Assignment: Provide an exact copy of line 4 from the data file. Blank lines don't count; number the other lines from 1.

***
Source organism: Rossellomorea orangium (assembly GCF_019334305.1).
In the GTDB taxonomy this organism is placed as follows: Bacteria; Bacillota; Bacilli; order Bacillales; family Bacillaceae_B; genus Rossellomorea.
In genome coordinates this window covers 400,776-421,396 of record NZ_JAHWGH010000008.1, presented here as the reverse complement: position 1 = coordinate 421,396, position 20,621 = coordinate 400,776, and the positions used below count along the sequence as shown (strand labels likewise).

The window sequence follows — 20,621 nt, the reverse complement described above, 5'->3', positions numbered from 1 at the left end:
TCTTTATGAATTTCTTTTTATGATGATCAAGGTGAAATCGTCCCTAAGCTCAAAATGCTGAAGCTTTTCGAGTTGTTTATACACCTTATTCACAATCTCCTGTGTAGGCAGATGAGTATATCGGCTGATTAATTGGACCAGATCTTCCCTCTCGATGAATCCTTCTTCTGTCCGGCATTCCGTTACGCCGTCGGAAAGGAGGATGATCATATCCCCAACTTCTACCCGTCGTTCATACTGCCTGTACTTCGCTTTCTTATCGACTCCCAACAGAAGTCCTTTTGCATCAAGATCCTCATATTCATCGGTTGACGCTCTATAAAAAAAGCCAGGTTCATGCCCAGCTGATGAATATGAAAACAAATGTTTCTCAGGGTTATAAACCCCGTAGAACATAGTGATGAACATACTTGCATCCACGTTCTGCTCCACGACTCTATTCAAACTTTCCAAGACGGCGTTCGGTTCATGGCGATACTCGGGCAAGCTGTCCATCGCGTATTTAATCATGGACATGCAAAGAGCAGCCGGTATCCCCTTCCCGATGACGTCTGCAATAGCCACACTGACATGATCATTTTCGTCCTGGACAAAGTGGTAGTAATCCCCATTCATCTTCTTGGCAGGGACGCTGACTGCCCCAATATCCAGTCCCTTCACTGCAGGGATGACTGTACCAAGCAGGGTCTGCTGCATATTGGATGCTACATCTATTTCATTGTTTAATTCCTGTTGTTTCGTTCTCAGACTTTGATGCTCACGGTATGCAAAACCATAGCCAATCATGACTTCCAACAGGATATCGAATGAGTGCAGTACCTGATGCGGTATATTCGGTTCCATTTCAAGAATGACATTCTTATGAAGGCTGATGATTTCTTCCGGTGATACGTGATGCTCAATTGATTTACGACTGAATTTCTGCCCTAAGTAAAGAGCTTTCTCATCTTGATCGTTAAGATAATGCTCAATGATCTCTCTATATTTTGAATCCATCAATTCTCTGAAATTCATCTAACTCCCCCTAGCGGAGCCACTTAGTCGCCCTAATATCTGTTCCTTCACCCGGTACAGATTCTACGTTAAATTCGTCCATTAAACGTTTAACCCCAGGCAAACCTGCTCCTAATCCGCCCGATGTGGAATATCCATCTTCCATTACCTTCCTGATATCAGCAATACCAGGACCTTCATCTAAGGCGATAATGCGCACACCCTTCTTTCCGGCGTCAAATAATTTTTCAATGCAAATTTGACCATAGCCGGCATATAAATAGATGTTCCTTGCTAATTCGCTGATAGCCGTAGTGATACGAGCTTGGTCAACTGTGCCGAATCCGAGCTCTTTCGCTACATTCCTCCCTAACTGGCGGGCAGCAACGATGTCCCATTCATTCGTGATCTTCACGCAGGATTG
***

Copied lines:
The window sequence follows — 20,621 nt, the reverse complement described above, 5'->3', positions numbered from 1 at the left end: